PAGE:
Scrum Roles

The Scrum Framework defines three roles:

1. Product owner holds the vision for the product

2. Scrum Master helps the team best use Scrum to build the product

3. Development team builds the product

These three Scrum roles are co-equal and all of them have certain responsibilities.

The Product Owner – Responsible for the project and business value

The product owner is the cornerstone of project success, responsible for defining the work that needs to be completed and prioritizing that work. He or she needs to know what the project is expected to deliver and why those elements are important – to customers, to the market, to the organization. The product owner must also act as an expert guide and provide valuable suggestions as the team carries out the project. He/she remains actively involved throughout the Project execution, Reviews and Reprioritization based on shifting needs and ongoing feedback. The changes in priorities and feature design should be properly communicated and explained to the team by the product owner.

The PO’s entire focus is on ensuring that the work done by the team aligns with product vision and strategy. A product owner should be self-disciplined and avoid micromanaging the team’s activities. He or she is assisted by the Scrum Master.

Read more about the Product Owner’s role.

The Scrum Master – Facilitates Scrum and removes impediments

The Scrum Master role has two distinct parts.

First, he or she acts as the protector of the team, making sure that everyone on the project, especially the development team members, can focus on their work without any distractions. Some of those distractions may be directly associated with the work – for example, the product owner who oversteps the boundaries and starts to dictate the work approach to the team. The Scrum Master may need to protect the team from organizational disruptions or internal distractions – for example, arranging to replace problematic computers or providing a less noisy work area.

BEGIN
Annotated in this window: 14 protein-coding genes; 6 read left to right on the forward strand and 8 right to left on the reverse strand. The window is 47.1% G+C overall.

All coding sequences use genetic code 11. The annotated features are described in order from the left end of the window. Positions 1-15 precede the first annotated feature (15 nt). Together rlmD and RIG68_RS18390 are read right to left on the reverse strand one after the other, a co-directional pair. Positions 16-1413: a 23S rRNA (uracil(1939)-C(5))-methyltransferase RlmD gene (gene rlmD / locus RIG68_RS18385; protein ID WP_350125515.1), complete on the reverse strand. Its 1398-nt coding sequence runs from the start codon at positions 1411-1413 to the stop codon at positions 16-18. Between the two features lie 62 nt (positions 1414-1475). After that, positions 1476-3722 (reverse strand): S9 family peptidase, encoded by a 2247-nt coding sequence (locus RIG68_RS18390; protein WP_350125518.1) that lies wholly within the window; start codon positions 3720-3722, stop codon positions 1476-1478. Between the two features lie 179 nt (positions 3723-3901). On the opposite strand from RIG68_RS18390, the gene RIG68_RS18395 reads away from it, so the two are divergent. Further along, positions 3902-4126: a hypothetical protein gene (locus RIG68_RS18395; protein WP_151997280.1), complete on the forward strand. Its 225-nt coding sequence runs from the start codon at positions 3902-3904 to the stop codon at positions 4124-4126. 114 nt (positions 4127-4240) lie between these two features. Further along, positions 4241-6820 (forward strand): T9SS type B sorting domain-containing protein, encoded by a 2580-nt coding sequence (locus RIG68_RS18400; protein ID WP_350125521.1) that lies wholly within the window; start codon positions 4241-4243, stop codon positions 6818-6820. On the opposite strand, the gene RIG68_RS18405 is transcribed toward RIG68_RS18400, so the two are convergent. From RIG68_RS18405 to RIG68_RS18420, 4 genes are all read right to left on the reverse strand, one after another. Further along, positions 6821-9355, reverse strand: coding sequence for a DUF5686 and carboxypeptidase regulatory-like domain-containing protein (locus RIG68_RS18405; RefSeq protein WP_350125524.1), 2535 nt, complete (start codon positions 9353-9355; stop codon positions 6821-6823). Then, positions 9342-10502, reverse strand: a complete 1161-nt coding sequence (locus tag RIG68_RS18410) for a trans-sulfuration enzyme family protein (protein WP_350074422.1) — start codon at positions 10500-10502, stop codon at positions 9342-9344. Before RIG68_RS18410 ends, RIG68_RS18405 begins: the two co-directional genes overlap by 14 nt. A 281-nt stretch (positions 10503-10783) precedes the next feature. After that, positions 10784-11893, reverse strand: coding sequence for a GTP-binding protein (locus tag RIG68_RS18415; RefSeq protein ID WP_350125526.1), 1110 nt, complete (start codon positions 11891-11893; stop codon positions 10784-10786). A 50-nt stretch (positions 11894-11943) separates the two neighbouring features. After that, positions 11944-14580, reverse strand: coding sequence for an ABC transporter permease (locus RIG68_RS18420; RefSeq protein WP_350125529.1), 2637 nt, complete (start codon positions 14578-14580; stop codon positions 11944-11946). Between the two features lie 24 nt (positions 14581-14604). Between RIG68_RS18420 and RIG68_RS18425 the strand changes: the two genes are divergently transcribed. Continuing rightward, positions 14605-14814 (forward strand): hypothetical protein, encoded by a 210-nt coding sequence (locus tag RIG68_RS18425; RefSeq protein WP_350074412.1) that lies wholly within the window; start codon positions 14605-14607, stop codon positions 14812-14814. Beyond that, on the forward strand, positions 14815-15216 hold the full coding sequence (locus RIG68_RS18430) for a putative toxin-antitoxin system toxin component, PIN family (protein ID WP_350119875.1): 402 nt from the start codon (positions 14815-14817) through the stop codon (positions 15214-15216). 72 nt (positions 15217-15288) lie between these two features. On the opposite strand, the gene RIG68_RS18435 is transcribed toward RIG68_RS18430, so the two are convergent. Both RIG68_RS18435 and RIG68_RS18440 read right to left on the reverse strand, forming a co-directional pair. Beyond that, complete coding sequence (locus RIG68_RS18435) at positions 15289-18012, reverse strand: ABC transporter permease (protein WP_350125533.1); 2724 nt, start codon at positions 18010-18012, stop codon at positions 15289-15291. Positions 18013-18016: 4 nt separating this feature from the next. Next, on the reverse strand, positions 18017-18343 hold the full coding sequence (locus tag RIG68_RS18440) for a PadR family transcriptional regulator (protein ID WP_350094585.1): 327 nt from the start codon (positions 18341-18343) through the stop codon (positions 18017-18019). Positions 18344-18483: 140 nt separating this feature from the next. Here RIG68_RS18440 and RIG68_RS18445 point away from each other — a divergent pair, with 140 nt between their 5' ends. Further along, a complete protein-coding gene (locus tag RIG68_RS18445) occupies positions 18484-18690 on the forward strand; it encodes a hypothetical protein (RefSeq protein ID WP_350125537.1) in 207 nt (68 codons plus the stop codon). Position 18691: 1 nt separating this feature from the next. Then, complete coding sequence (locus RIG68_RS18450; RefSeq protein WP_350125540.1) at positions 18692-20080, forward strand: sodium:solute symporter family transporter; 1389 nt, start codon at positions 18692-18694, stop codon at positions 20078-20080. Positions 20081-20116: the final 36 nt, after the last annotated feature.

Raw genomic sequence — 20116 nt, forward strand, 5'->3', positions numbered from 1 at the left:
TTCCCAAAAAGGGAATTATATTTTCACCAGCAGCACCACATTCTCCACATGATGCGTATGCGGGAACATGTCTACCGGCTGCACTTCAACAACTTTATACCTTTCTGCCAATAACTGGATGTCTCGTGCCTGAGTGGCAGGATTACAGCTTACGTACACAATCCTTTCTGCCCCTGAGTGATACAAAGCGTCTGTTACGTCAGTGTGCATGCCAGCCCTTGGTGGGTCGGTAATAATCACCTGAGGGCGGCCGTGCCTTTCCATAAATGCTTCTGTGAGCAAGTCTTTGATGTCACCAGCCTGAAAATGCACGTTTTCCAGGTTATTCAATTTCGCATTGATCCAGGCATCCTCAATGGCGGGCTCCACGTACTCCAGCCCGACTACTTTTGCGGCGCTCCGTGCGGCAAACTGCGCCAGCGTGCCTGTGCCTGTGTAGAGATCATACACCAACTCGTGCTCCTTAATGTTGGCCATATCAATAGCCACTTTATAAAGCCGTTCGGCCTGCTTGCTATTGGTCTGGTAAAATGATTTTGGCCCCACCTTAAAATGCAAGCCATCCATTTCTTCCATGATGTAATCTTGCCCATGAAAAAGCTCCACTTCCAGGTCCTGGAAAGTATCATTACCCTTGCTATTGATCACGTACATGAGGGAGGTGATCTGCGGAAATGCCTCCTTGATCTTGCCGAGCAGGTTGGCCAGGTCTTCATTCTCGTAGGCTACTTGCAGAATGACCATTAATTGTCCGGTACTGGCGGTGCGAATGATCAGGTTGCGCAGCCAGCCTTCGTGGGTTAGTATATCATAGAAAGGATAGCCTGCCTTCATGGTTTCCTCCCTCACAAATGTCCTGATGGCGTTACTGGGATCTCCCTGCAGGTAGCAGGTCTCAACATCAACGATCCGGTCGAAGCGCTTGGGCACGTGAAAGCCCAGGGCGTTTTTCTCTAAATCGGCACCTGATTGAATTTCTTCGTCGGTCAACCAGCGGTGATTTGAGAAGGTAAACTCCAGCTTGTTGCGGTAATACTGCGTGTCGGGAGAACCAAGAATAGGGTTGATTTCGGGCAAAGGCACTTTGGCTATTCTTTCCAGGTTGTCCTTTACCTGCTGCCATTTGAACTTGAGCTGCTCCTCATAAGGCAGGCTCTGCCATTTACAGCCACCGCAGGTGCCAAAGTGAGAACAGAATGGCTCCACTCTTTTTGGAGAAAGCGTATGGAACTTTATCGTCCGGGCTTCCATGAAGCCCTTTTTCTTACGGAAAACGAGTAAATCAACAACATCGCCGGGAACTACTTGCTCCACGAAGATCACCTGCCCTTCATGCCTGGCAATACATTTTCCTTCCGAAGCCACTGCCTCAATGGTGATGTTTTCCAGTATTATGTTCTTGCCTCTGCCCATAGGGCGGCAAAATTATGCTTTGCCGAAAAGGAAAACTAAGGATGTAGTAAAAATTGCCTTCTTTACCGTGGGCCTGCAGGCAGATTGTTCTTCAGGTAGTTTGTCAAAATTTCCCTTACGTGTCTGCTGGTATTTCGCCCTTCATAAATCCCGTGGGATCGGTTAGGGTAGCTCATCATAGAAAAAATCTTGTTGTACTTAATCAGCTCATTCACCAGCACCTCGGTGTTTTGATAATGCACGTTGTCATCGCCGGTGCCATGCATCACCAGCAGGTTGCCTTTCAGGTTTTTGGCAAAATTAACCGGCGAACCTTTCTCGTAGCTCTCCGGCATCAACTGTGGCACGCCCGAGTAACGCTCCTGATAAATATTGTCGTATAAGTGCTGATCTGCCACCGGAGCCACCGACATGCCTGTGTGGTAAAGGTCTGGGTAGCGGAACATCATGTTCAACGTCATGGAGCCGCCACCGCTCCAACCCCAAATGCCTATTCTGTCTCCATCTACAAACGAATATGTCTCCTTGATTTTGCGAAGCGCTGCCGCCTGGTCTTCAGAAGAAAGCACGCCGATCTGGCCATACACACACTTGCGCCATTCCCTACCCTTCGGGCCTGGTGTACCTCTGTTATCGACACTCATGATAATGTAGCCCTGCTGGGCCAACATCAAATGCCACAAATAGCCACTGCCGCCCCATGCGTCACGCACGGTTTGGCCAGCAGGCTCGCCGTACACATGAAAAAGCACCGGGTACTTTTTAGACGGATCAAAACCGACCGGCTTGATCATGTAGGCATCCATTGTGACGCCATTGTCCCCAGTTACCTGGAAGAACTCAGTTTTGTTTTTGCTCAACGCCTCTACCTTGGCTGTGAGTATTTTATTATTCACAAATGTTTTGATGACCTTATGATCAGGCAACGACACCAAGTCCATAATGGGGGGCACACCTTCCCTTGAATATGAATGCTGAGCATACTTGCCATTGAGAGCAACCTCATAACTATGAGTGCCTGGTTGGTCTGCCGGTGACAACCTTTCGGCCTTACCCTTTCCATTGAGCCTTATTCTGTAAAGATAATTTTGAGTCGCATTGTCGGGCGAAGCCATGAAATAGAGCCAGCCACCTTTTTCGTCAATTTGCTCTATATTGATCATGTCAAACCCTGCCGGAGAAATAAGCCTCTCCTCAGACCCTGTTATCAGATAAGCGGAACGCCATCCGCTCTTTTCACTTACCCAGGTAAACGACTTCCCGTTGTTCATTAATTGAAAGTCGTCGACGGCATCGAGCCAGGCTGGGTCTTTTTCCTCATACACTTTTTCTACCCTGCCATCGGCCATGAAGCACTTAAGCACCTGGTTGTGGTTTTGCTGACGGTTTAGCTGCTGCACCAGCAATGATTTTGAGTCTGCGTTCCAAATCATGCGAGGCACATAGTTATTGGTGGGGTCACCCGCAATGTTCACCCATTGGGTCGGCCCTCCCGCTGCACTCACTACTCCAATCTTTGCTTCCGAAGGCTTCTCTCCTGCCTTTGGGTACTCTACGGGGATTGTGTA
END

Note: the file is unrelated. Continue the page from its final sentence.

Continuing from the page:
Second, He or she will ensure that the product owner and development team stay within the Scrum framework. The Scrum Master is the expert on how Scrum works and how it should be applied. The Scrum Master can also coach the team members on how to use Scrum in the most effective manner.

Read more about the Scrum Master’s role.

The Development Team – Develops the product

A typical Scrum development team consists of five to nine skilled people and generally includes the typical functional roles required to complete the project. In software development, it means architects, testers, developers, and designers; but those titles are only relevant in establishing each individual’s expertise.

The team acts collectively to determine how to achieve its goals. The specific features it works on are determined by the priority established by the product owner. The work done by the team is guided by the Scrum process and monitored by the Scrum Master. Everything else is up to the team to manage. Each team member can take a feature from the prioritized sprint backlog, then decide individually how to execute the work.

This level of autonomy is a cornerstone of Scrum. It encourages strong bonds between team members and helps create a positive working environment. While the idea of a team exists in Waterfall projects as well, in that environment the team is functionally managed by the project manager, rather than being self-managed.

Read more about the Scrum Development Team’s role.